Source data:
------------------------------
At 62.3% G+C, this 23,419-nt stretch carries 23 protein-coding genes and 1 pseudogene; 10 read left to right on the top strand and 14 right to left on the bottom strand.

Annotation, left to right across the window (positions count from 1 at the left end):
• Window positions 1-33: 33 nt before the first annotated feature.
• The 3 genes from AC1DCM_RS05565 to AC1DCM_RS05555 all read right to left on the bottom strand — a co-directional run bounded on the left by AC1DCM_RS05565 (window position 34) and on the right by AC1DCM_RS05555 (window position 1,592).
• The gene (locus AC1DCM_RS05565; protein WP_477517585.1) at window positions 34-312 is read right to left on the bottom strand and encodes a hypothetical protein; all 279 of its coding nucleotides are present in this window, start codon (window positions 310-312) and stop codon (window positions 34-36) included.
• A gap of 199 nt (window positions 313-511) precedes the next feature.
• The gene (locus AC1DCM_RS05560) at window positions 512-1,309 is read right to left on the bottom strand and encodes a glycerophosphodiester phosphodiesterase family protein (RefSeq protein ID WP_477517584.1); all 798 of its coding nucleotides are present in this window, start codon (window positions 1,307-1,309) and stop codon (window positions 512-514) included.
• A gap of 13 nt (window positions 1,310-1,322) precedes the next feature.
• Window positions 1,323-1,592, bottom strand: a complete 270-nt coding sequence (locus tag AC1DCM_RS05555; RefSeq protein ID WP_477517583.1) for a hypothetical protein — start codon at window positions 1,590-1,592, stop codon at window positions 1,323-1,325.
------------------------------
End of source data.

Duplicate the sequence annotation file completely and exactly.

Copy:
At 62.3% G+C, this 23,419-nt stretch carries 23 protein-coding genes and 1 pseudogene; 10 read left to right on the top strand and 14 right to left on the bottom strand.

Annotation, left to right across the window (positions count from 1 at the left end):
• Window positions 1-33: 33 nt before the first annotated feature.
• The 3 genes from AC1DCM_RS05565 to AC1DCM_RS05555 all read right to left on the bottom strand — a co-directional run bounded on the left by AC1DCM_RS05565 (window position 34) and on the right by AC1DCM_RS05555 (window position 1,592).
• The gene (locus AC1DCM_RS05565; protein WP_477517585.1) at window positions 34-312 is read right to left on the bottom strand and encodes a hypothetical protein; all 279 of its coding nucleotides are present in this window, start codon (window positions 310-312) and stop codon (window positions 34-36) included.
• A gap of 199 nt (window positions 313-511) precedes the next feature.
• The gene (locus AC1DCM_RS05560) at window positions 512-1,309 is read right to left on the bottom strand and encodes a glycerophosphodiester phosphodiesterase family protein (RefSeq protein ID WP_477517584.1); all 798 of its coding nucleotides are present in this window, start codon (window positions 1,307-1,309) and stop codon (window positions 512-514) included.
• A gap of 13 nt (window positions 1,310-1,322) precedes the next feature.
• Window positions 1,323-1,592, bottom strand: a complete 270-nt coding sequence (locus tag AC1DCM_RS05555; RefSeq protein ID WP_477517583.1) for a hypothetical protein — start codon at window positions 1,590-1,592, stop codon at window positions 1,323-1,325.